In this book Gaia Vince explores the past present and future of a variety of biomes in the Anthropocene the new geological era caused by all the major ways humans have changed the very nature of our planet She writes about how these ecosystems used to function during the Holocene before significant disruption by humans and mourns their loss but also writes about how these changes are affecting the humans who live there the creative solutions humans have come up with to adapt to a changing world and what future prospects may look like Vince is of a techno optimist than most environmentalists and seems confident that humans will find clean energy solutions to the climate crisis although even she does not have a very hopeful prognosis for coral reefs or small island nations I appreciate that she spends a good amount of time on climate change but also addresses other environmental issues that are less commonly talked about I learned a lot from this book and would highly recommend it along with The Sixth Extinction An Unnatural History to anyone interested in environmental issues Vince s eclectic odyssey through the emerging Anthropocene epoch is in eual measures enlightening entertaining and frustrating Chapter by chapter she travels through the world s physical and geographical regions in turn discussing how humans are transforming rivers farmlands deserts forests cities and so on At her best she puts human faces to the dramatic shifts illustrating both the power and resilience of our species But she fails to piece together the politics and discourses of the Anthropocene repeatedly swallowing often without uestion the simultaneously catastrophic and technologically utopian discourses of scientists and engineers So although she often shows real sensitivity to the interests of the world s poorest and worst affected people the solutions she offers are largely high tech from geoengineerin To live in interesting times is what it is to live in the Anthropocene era The era when humans dominate the biosphere and for better or worse have become its helmsman Our impact has been disruptive of the whole ecosystem as the five extinction events that proceeded us It is not as black as all that We are developing world shattering technologies which are at the same time transforming human life mostly for the better We are in a race between paradise and perdition No one nows how the story will turn out but one thing we Sacred Landscapes know for sure is that there is no going back Our planet is constantly changing The energy that it receives from the sun drives the weather systems across the globe and feeds the plants thateep the oxygen cycle going The internal processes of plate tectonics and erosion mean that the landscapes are constantly changing too But now there is an extra factor too our love of fossil fuels is changing the atmosphere in ways that we cannot fully understand though the trends are there if you care enough to look The data on all these changes is immense so Gaia Vince editor at Nature decided the best way to understand the immensity of the changes happening would be to go and see it herselfHer travels takes her to the rooftop of the world to see artificial glaciers being created mountains being painted white to increase the albedo and looks at the positive and negative effects of dams She tracks across deserts climbs mountains tiptoes through sewage and walks on one man s solution to the rising sea levels floating islands and speaks to the head of a country that is going to disappear under the waves in the next few yearsIt is an interesting book on the way that we have changed the planet so far and th. We all now our planet is in crisis and that it is largely our fault But all too often the full picture of change is obstructed by dense data sets and particular catastrophes Struggling with this obscurity in her role as an editor at Nature Gaia Vince decided to travel the world and see for herself what life is really like for people on the frontline of this new.

E long term implications for dramatic change As the world changes in dramatic ways she sees human ingenuity in solving the problems that are being raised as the climate changes By going to these places herself and seeing the problems first hand she gets a better overall view of the state of the globe and thankfully does not hold back with her opinions as to what is happening Even though it is four years since it was published it is still a prescient book but it would be nice to have a revised edition soon The only downside for me was the epilogue it was a very speculative and even hopeful vision of our world in 2100 a planet that had changed in so many ways I can t imagine that it would be as comfortable as that I read this class as a reuired reading in my Master of Environmental Studies program It is as accurate as a book about climate degradation that is sponsored by Wells Fargo and Target can be it isn t She flies all over the world to make commentary on global climate degradation How much carbon footprint did those jet trips leave Adventures in the Anthropocene gave me a great opportunity to sharpen my radar for work based on false evidence that is touted as science From political history to sweeping scientific claims she makes the mistakes are glaring and the message she is trying to convey is hard to even try to understand If you want a fictional story that pretends to be scientific check this book out If you are looking for scholarly work or references to history an The book explores the notion that we are at the end of our evolutionary Holocene Era and entering into the Anthropocene a time when the planet and its geology and history is being shaped by man She explores the traditional and current situations across the globe in a variety of settings and cultures incl Savannahs rainforest mountains oceans and cities to see where we ve been and where we re heading and how the most primitive people are adapting She does not argue global warming but shows repeatedly around the world how it is already here Although it s a good book you should read it s still a bit naive We haven t sunk a dime into infrastructure in 50 years no one is going to pay to retrofit millions of buildings for energy efficiency nor tear them down and put up new thoughtful ones We can t even get our computers to stay upgraded or our lighting efficient in most buildings Money is the object and in this country until we just accept reality we re GOING to lose New Orleans and Houston and most of Florida and the Jersey Shore and maybe Boston and NYC too until we are faced with the fact that it is expensive to NOT upgrade than to move forward we the former leaders of the world will never be players in the next century I also think she s naive in her assessment that cities are the greatest thing in creation Cities are nice But I don t want to live in one Ever Ever ever And in her dream world of efficient vehicles to get around happy green techno cities uickly she ignores the fact of traveling between cities or heaven forbid cross country or overseas If it was Mars and your little isolated pod city was all there was great But this is Earth and we don t live like that Never have and probably never will An important worthwhile read but some of the naivete irked me Adventures in the Anthropocene is a mediocre travelogue where the author visits places around the world living on the so called front lines of climate change and talks to people figuring out what if anything they can do to soften the blow If you like Anthony Bourdain but hate food and want to hear even of his awful politics this might satisfy you Obnoxious messa. Reality What she found was a number people doing the most extraordinary thingsDuring her journey she finds a man who is making artificial glaciers in Nepal along with an individual who is painting mountains white to attract snowfall; take the electrified reefs of the Maldives; or the man who's making islands out of rubbish in the Caribbean These are ordinary pe.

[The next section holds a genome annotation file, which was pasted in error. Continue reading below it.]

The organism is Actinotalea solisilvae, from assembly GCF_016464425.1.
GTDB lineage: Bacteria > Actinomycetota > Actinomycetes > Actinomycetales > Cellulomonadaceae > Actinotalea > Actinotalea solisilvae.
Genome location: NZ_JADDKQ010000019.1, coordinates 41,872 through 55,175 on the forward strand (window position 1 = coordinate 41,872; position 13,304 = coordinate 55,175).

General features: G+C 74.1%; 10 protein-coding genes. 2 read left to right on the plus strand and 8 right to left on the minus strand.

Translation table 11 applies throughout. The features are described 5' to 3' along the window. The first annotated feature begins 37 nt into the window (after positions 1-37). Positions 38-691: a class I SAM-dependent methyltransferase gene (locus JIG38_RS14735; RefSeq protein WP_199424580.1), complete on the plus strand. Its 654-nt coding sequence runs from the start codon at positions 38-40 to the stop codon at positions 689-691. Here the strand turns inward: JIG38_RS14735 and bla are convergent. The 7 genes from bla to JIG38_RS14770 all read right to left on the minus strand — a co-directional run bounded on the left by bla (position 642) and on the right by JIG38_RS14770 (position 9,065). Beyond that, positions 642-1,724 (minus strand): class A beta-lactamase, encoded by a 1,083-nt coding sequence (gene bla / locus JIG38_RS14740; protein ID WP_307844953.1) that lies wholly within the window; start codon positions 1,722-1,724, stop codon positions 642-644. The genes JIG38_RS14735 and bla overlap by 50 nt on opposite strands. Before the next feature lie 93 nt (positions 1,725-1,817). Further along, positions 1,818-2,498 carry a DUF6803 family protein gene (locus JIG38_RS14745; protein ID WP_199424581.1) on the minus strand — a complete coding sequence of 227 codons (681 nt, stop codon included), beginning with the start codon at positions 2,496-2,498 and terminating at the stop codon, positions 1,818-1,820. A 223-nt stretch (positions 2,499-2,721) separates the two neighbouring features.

Gaia Vince í 3 review

Adventures in the anthropocene A journey to the heart of the planet we made ✓ ONLINE Author Gaia Vince –

Gaia Vince is a freelance British environmental journalist broadcaster and non fiction author Vince a dual British and Australian national is a chemist who studied at King’s College London and then at the University of Bordeaux before undertaking a masters in engineering design To fund her university studies Vince freelanced as a journalist and at the Science Museum building a tandem caree